Jordan - Overview of economy

Jordan is a small Arab country with inadequate supplies of water and other natural resources such as oil and coal. Until the 1950s the economy was underwritten mostly by Britain, and in 1967 foreign aid still represented 60 percent of government revenues. The most important event for the Jordanian economy since the end of the World War II was the quadrupling of world oil prices in October 1973.Although Jordan possessed virtually no oil itself, it became inextricably linked to the other economies in the region. Between 1973 and 1981 the Arab budget (the sum of all Arab governments' budgets) rose more than 16-fold, from US$71.8 million to US$1.179 billion, and during the same period Jordanian exports rose almost 13-fold from US$57.6 million to US$734.9 million. In addition, Jordan

sent hoards of doctors, scientists, engineers, construction workers, and teachers to the Persian Gulf who sent home remittances of more than $US1 billion between 1973 and 1981. Even after deducting the dinars flowing out of the country from the 125,000 foreigners working in unskilled jobs, the net remittances rose from US$15 million in 1970 to US$900 million in 1981. During this oil boom, Jordan's annual real GDP growth averaged 10 percent.

This rapid economic growth combined with the increase in oil prices also caused prices and import bills to rise. Then when world oil prices crashed in the early 1980s, reductions in both Arab aid and worker remittances slowed real economic growth to an average of roughly 2 percent per year. Imports—mainly oil, capital goods , consumer durables, and food—outstripped exports with the difference mostly covered by aid and borrowing. The Jordanian government was immediately forced to downsize the public sector , stop construction projects, and cut subsidies .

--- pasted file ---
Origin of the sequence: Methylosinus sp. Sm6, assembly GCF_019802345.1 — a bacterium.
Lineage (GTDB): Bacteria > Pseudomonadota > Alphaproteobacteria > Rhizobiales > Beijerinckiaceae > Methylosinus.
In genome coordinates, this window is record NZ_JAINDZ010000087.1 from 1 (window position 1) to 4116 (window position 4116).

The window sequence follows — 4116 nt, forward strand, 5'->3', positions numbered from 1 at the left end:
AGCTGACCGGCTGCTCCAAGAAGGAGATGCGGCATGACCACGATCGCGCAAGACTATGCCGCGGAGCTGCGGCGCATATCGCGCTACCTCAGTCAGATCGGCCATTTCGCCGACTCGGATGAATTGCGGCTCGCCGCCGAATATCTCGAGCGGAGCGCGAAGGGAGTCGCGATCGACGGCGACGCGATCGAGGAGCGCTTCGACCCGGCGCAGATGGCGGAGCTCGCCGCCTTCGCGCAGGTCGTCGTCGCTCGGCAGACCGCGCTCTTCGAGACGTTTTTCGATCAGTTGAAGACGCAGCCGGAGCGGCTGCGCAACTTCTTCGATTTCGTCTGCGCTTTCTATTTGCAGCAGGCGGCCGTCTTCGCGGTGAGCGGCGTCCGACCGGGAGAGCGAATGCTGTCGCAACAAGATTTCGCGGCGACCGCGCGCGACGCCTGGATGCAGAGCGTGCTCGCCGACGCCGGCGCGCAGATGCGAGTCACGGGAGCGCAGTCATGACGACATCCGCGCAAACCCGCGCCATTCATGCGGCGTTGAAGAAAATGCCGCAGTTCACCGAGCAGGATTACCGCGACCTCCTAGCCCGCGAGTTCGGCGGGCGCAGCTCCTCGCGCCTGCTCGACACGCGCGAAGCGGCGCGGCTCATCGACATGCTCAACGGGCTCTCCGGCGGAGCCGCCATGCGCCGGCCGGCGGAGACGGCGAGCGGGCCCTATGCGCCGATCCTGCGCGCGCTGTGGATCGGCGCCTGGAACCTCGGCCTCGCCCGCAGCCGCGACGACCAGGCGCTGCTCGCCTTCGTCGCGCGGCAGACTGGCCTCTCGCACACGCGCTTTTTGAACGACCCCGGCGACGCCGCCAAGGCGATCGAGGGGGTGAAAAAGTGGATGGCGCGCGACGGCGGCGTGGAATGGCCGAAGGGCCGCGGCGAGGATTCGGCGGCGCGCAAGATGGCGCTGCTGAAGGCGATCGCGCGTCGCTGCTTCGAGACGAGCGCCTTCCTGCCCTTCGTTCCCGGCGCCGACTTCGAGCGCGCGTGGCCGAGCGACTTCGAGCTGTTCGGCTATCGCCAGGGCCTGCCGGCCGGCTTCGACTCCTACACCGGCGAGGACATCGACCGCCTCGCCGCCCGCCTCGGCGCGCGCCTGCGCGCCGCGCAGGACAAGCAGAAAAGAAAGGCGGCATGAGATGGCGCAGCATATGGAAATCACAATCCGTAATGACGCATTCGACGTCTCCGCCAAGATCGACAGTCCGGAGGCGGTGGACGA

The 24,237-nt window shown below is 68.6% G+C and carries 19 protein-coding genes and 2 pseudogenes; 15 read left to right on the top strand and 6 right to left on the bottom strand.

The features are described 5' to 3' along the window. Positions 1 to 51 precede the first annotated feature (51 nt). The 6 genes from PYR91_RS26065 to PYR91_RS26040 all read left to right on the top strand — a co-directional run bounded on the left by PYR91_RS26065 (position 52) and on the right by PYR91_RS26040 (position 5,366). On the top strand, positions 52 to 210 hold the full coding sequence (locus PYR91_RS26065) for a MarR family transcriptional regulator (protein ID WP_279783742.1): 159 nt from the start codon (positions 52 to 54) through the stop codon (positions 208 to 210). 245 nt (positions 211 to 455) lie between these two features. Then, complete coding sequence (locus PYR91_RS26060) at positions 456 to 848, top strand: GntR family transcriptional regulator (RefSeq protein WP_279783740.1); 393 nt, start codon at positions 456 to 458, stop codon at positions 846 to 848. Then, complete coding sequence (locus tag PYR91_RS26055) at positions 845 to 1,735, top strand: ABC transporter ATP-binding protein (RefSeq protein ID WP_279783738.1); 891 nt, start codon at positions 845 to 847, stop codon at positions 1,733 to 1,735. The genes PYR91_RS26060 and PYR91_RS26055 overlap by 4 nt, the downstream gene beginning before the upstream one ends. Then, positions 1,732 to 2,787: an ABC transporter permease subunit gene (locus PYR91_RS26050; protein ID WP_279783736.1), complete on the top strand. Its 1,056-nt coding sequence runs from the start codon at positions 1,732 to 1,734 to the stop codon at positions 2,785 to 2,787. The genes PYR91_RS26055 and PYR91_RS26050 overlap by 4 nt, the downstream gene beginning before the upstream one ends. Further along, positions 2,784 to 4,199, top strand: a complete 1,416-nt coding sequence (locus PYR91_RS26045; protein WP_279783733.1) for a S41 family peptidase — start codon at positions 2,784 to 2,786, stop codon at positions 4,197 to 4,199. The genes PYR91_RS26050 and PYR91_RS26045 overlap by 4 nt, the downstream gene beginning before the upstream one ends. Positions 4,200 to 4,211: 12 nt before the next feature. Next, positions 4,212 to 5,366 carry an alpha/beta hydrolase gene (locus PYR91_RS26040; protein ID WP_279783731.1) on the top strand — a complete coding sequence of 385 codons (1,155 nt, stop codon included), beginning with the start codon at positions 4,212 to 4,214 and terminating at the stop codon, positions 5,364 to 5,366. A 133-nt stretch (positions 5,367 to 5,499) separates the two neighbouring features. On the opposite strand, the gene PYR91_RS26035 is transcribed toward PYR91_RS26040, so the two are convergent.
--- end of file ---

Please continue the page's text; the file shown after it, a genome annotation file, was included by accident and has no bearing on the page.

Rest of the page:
In mid-1989 the Jordanian government embarked upon debt rescheduling negotiations and agreed to accept an International Monetary Fund (IMF) structural adjustment program , a lending program designed to correct an economies problems. Such programs usually involve de-valuing the currency, reducing government spending, lowering the budget deficit , and implementing broad structural reforms. The Gulf War crisis, begun in August 1990, however, aggravated Jordan's already serious economic problems, forcing the government to shelve the IMF program, stop most debt payments, and suspend rescheduling negotiations. Aid from Gulf Arab states, worker remittances, and trade all contracted while refugees flooded into the country, producing serious balance of payments prob- lems. (Jordan had to increase its imports, which pushed the trade imbalance further into deficit.) This action stunted GDP growth and strained government resources. The economy rebounded in 1992, largely due to the influx of capital repatriated by workers returning from the Gulf, but the recovery was uneven throughout 1994 and 1995. The government is currently implementing the reform program adopted in 1992 and continues to secure rescheduling and write-offs of its heavy foreign debt , which amounted to US$8.4 billion in 2000. A new IMF package was approved in April 1999 that entitles Jordan to funds worth US$174 million over 3 years. The U.S. Agency for International Development (USAID) agreed to an economic assistance program for Jordan in 1999 that amounted to $150 million. However, debt, poverty, and unemployment (which stood officially at 15.5 percent in 1999) remain Jordan's biggest on-going problems.

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